As a cis-gendered, white male there are certain things it is dangerous to have opinions about. I have privilege and by fielding an opinion I am perceived in some circles to be wielding it like some sort of patriarchal cudgel. That is unless it fits into the same dusting of reality of the group of people I am talking to. This reaction may not be unfair but to my mind it is entirely unhelpful in facilitating the discourse that we as humans are required to have in order to grow the understanding between us as individuals.
I say all this because Salman Rushdie’s The Golden House is about identity, both political and personal. More importantly it is about the cost of attempting to hammer something so rich and necessarily fluid into solid shape. It does this by following the limitlessly wealthy Golden Family from 2008 to 2016 with the inauguration of Barack Obama and the election of…whatever you call this thing that is happening to us now.
It is narrated by a man who asks us to call him René (in the same way we are asked to call the narrator of Moby Dick Ishmael), an aspiring filmmaker who, upon, meeting the Golden family, views them as interesting enough to be his meal ticket to creating the great and mighty screenplay he’s been working on since college.
The Golden House rolls with the crack and rumbling of something fated. Which would be a compliment if René wasn’t among the single most heavy-handed and needless foreshadowers in the history of post-modern literature. And maybe that is a Rushdie thing, he did it some in Midnight’s Children but it was different, more subtle, and with this being only my second Rushdie book I’m just going to go ahead and blame René. For the first, oh, let’s say 10% of the book, no single character can be introduced or interacted with without some obnoxiously bleak variation of “How little I knew…”. And then it suddenly stops and the book becomes, well, a book, and not the weird, tedious thing it seemed so hell bent on becoming the page before. And it’s good, like, really good.
It manages to be lightly surreal, discursive, and avant-garde in its narrative style, but never to the point of being confusing.
Rushdie makes some beautifully articulated concerns and criticisms against certain sects of the outrage culture that seems to exist in the current, I hate this word, millennial safe spaces. Writes some sad but wonderful segments allegorically placing the rise of the 45th president into the world of DC comics. (I think it is somewhere in the back end chapter 24, find a copy at a book store and just read it, it is wonderful).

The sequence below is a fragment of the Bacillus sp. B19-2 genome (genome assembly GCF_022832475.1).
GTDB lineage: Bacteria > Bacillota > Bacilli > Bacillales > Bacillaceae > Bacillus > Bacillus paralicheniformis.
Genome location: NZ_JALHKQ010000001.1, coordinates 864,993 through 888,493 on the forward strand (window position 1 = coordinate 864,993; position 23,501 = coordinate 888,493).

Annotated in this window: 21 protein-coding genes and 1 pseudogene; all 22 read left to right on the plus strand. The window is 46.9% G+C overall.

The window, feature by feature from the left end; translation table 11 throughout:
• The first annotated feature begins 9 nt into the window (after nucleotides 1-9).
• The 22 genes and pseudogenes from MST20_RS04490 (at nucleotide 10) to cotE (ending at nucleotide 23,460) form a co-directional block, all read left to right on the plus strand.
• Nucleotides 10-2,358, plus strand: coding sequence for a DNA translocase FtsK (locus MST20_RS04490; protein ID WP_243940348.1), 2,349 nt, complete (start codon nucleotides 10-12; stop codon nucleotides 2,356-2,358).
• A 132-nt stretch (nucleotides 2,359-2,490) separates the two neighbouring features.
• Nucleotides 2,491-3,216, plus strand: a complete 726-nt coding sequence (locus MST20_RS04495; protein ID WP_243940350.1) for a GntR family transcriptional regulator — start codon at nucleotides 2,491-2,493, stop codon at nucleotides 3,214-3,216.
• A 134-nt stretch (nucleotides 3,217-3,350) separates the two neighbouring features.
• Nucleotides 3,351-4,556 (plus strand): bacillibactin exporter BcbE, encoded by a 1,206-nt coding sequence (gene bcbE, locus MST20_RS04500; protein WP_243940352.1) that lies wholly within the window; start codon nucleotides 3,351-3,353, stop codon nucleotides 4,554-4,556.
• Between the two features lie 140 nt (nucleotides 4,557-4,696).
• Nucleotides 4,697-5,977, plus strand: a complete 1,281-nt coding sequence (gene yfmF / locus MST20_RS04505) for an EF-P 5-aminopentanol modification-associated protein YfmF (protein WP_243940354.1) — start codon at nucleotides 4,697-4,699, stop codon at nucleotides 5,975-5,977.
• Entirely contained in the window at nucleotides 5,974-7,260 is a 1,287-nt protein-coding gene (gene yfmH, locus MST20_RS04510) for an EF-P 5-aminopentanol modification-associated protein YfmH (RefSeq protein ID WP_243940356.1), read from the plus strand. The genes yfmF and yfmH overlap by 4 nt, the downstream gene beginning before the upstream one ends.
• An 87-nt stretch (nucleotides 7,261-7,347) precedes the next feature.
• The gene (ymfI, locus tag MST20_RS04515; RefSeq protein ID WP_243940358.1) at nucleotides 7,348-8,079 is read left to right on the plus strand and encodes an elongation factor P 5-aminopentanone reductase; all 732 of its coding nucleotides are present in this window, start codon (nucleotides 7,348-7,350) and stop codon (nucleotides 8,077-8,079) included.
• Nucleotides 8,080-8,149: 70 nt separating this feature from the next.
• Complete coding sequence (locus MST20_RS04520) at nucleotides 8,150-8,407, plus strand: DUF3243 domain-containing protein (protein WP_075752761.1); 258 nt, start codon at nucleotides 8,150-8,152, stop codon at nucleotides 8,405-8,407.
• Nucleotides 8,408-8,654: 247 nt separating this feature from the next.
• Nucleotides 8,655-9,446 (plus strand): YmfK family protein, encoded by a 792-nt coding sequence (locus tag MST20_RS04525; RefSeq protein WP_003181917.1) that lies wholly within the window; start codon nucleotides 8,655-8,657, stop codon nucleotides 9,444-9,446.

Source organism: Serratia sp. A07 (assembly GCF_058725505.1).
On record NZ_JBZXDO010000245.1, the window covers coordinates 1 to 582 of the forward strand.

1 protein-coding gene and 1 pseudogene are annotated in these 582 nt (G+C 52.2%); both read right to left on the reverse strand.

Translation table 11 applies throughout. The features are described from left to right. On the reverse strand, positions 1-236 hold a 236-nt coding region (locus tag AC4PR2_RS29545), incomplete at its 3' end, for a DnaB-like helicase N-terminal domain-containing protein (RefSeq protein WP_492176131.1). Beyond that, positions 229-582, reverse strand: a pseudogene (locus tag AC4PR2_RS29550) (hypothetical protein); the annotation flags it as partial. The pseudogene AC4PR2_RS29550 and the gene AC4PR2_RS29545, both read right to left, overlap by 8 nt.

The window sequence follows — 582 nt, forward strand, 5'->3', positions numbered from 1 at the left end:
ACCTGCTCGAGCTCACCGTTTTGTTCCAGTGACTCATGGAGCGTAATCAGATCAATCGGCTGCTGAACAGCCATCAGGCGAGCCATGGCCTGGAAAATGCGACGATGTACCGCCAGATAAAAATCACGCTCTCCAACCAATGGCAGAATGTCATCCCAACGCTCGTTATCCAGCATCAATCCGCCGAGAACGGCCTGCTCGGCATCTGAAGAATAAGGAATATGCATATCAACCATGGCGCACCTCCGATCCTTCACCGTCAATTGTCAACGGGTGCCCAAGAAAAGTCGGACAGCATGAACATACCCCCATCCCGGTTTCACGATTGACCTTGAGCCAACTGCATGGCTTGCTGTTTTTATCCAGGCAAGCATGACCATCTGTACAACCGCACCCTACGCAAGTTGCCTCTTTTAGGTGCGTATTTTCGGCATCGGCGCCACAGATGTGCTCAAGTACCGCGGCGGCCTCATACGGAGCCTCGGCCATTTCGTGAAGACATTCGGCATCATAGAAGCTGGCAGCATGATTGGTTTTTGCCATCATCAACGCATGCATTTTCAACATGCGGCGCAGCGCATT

There is so much in this story I want to write down, whole sections I want to quote and share with you just so you can read it and love it and experience that moment I did when my eyes first ran across the page. Trying to pin down any one thing in this book feels something near overwhelming because the thoughts that it carries with it are so heavy that to dissect them would birth a novel in its own right and that is not a review, but an intellectual mania.
And if that doesn’t convince you to read it, then I’m not sure there is anything I could say that ever would.
P.S. I was given this book by the publisher Random House. It sits primly on my bookshelf and is quite lovely and I am grateful for not having to pay for it personally (kids are expensive).
“How does one live amongst one’s fellow countrymen and countrywomen when you don’t know which of them is numbered amongst the sixty-million-plus who brought the horror to power, when you can’t tell who should be counted among the ninety-million-plus who shrugged and stayed home, or when your fellow Americans tell you that knowing things is elitist and they hate elites, and all you have ever had is your mind and you were brought up to believe in the loveliness of knowledge, not that knowledge-is-power nonsense, but knowledge is beauty, and then all of that, education, art, music, film, becomes a reason for being loathed…” ― Salman Rushdie, The Golden House
There is a part in “The Golden House” where Rushdie references “Starman, the Purple One, Bird On A Wire…” etc. Later on in the book Rushdie writes about the crack that lets the light get in. Did you notice that? I was reading these lines on about November7, the 1 year passing of Leonard Cohen. Do you think that Rushdie was paying homage to Cohen?
Oh, absolutely. I’ve read that he included it because he was writing the book when Cohen died. Rushdie presented a PEN award to Cohen years ago and considers his picture with him a prized possession.